Truth and Reconciliation in a Southern Town

University of South Carolina Press, 2012

“Jack Shuler’s poetic account of the Orangeburg Massacre of 1968 achieves William Blake’s command ‘to see a world in a grain of sand’ — in this case, the grand American agonies of race and violence in an intimate story of a small Southern place.”

- Marcus Rediker, author of The Slave Ship: A Human History

“paint[s] a vivid picture of the racially charged, tinderbox atmosphere in 1960s S.C.”

- Publishers Weekly

On the night of February 8, 1968, three young men were killed during an incident that has come to be known as the Orangeburg Massacre. Samuel Hammond, Delano Middleton, and Henry Smith were shot from behind by South Carolina state highway patrolmen as they fled the scene of a protest in front of South Carolina State College, a historically black institution, in downtown Orangeburg, South Carolina. The violence, the result of protests over continued segregation in the community, left more than twenty-eight others wounded in addition to the three deaths. The patrolmen involved were exonerated while victims and their families were left in limbo, ever-seeking justice. To this day, many in the community of Orangeburg seek resolution and reconciliation for this horrible tragedy.

This was the first violent incident on a college campus in the United States during those tumultuous years. Two years later, the shooting deaths of four white students at Kent State University in Ohio captured the nation’s attention, while the black men and women injured or killed in Orangeburg, have been little remembered. Ultimately, the Orangeburg Massacre can be read as a final conflict of Jim Crow, the first state-sanctioned shooting on a college campus, or a litmus test for the future of race relations in America.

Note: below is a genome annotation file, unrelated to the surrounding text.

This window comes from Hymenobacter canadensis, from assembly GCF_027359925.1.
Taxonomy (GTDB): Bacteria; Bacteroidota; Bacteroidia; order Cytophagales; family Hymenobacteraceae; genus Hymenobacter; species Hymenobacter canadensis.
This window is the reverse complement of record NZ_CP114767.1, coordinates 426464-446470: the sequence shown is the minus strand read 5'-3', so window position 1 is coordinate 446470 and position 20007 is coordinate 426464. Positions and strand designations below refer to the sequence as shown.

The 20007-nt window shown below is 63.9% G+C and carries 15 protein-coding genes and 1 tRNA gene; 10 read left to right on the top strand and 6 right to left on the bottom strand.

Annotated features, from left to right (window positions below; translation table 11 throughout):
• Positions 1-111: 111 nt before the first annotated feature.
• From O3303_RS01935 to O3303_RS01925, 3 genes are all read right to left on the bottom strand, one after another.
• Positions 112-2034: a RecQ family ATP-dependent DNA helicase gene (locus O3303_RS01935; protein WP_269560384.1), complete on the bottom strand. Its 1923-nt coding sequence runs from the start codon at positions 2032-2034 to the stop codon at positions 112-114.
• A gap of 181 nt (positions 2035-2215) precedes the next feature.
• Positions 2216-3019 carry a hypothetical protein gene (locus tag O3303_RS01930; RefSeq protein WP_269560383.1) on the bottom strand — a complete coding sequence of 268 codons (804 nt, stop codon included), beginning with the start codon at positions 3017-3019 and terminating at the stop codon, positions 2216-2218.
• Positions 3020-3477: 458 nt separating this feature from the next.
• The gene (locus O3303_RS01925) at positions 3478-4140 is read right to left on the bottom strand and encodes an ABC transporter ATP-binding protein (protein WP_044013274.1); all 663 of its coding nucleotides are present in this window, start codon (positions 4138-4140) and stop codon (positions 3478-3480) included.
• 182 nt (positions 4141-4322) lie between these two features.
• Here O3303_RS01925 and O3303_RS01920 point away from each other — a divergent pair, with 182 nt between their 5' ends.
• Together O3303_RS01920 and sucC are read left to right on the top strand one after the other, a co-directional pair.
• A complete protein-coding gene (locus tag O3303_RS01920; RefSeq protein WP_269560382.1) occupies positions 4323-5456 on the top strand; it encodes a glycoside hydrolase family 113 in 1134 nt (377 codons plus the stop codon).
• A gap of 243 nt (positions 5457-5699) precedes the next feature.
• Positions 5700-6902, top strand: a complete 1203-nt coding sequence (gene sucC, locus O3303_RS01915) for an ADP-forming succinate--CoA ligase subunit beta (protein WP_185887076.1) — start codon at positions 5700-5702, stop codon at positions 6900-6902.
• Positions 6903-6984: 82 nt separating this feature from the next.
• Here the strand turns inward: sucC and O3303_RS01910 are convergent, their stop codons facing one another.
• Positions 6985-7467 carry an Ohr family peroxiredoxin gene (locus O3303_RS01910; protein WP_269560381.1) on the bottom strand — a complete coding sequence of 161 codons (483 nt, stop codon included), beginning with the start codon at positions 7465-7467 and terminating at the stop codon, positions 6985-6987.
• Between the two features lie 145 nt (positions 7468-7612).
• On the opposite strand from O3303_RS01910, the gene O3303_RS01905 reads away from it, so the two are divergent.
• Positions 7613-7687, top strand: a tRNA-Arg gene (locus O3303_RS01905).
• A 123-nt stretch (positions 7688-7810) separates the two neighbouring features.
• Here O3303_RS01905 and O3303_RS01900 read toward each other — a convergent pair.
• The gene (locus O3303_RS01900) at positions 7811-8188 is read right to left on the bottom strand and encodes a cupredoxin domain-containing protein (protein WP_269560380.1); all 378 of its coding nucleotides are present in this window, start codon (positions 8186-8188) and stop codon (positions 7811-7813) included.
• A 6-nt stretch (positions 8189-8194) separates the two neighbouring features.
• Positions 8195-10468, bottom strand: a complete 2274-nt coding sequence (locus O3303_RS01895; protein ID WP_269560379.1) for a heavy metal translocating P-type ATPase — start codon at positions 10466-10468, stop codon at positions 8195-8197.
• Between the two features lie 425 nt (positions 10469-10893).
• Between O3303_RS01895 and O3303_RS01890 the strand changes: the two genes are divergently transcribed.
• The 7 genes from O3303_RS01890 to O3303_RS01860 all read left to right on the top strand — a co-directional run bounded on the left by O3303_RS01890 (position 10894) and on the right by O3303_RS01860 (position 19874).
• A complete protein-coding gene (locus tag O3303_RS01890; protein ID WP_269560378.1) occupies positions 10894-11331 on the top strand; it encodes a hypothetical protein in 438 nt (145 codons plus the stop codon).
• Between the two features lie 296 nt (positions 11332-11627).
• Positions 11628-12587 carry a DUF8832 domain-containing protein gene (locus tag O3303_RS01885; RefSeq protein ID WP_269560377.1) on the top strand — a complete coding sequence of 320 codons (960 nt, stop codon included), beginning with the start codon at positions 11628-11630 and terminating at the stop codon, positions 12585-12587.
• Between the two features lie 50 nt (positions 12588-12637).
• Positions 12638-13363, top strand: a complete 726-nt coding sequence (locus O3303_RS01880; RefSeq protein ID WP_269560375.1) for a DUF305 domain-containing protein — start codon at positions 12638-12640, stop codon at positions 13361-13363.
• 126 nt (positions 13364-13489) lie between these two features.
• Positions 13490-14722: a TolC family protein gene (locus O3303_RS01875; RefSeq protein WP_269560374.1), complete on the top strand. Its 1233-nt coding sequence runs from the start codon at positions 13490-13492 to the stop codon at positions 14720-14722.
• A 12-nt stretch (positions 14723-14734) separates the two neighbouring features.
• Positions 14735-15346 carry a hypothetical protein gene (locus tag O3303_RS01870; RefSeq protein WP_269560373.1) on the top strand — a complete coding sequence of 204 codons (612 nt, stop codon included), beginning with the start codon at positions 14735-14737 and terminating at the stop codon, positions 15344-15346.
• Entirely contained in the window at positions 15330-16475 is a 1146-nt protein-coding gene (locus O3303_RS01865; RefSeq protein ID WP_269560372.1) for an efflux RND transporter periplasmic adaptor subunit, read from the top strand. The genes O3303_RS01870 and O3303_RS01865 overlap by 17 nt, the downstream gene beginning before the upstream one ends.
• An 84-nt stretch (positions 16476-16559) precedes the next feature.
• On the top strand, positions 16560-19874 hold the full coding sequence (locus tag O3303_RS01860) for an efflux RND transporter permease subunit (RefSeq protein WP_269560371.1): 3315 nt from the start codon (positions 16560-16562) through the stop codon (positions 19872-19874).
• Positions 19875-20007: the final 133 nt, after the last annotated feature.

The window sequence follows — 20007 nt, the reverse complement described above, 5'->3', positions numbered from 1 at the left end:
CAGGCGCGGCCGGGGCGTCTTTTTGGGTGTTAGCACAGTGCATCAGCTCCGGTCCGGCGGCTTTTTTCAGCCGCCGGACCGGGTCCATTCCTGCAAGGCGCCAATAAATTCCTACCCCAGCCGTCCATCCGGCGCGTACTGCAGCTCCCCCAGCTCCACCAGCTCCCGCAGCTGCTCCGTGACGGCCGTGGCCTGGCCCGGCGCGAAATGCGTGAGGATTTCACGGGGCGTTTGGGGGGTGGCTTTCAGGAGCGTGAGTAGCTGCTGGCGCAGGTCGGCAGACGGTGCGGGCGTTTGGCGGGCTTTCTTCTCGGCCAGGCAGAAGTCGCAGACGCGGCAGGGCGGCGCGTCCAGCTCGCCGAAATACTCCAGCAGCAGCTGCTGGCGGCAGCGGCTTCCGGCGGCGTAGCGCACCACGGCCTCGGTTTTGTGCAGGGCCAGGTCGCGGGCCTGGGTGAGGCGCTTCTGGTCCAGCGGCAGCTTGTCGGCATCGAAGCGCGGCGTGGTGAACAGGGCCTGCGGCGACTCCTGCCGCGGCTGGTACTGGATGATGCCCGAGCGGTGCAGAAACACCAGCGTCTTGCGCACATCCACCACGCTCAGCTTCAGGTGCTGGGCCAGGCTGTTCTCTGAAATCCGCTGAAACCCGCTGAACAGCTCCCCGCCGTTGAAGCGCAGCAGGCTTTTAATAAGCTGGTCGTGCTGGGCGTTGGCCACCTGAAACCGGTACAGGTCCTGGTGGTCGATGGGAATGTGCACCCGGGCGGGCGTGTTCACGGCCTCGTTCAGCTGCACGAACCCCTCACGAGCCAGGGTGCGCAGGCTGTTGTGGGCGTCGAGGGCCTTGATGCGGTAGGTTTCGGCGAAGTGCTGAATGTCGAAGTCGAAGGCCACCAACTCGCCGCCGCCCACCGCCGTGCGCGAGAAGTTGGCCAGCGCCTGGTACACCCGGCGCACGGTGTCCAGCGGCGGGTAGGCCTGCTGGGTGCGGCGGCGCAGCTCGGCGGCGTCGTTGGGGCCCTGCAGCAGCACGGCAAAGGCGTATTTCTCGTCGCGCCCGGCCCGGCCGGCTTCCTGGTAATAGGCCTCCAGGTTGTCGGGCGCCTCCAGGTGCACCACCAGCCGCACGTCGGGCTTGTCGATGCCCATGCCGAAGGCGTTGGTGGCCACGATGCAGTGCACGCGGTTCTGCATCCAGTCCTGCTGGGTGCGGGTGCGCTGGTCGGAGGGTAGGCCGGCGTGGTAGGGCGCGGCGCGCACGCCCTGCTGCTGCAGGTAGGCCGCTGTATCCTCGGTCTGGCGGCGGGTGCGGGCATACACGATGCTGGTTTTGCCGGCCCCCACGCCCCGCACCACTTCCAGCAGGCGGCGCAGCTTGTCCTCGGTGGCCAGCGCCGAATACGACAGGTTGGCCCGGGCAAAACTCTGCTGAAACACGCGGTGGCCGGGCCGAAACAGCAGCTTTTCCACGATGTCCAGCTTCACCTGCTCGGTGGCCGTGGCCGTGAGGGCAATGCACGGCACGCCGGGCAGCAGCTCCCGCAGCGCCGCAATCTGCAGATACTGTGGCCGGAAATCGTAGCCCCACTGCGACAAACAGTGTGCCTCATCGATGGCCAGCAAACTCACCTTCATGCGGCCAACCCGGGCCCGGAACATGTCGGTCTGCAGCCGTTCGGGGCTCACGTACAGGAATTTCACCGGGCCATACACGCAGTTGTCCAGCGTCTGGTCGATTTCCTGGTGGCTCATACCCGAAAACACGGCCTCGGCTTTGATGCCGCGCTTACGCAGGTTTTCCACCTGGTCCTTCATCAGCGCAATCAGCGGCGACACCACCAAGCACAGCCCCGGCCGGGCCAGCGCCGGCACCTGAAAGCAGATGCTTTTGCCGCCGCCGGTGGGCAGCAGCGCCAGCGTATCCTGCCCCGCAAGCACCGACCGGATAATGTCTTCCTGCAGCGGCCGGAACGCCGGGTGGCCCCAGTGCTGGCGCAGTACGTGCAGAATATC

Blood and Bone is an exploration of the Orangeburg Massacre focusing on why it took place and the changes that have and have not occurred in the community since 1968. This book examines Orangeburg’s own quest for truth and reconciliation through archival research and interviews. I privilege the lived experiences of Orangeburg’s “cast of characters”—indeed, their stories guide this book. Despite the contentious nature of the massacre, Orangeburg is a community of people living and working together. Blood and Bone tells their fascinating stories and pays close attention to the ways in which the community is shaping a new narrative on its own, despite the lack of any state or federal re-examination of the shootings.

You can order the book from The Univerisity of South Carolina Press or your local bookseller.

A portion of the proceeds from this book will help young people who would like to play sports with the Orangeburg Parks and Recreation Department but can’t afford to do so. As a kid growing up in Orangeburg, running track, playing football and soccer (and one season of basketball) introduced me to people young and old, black and white, I might not have met otherwise.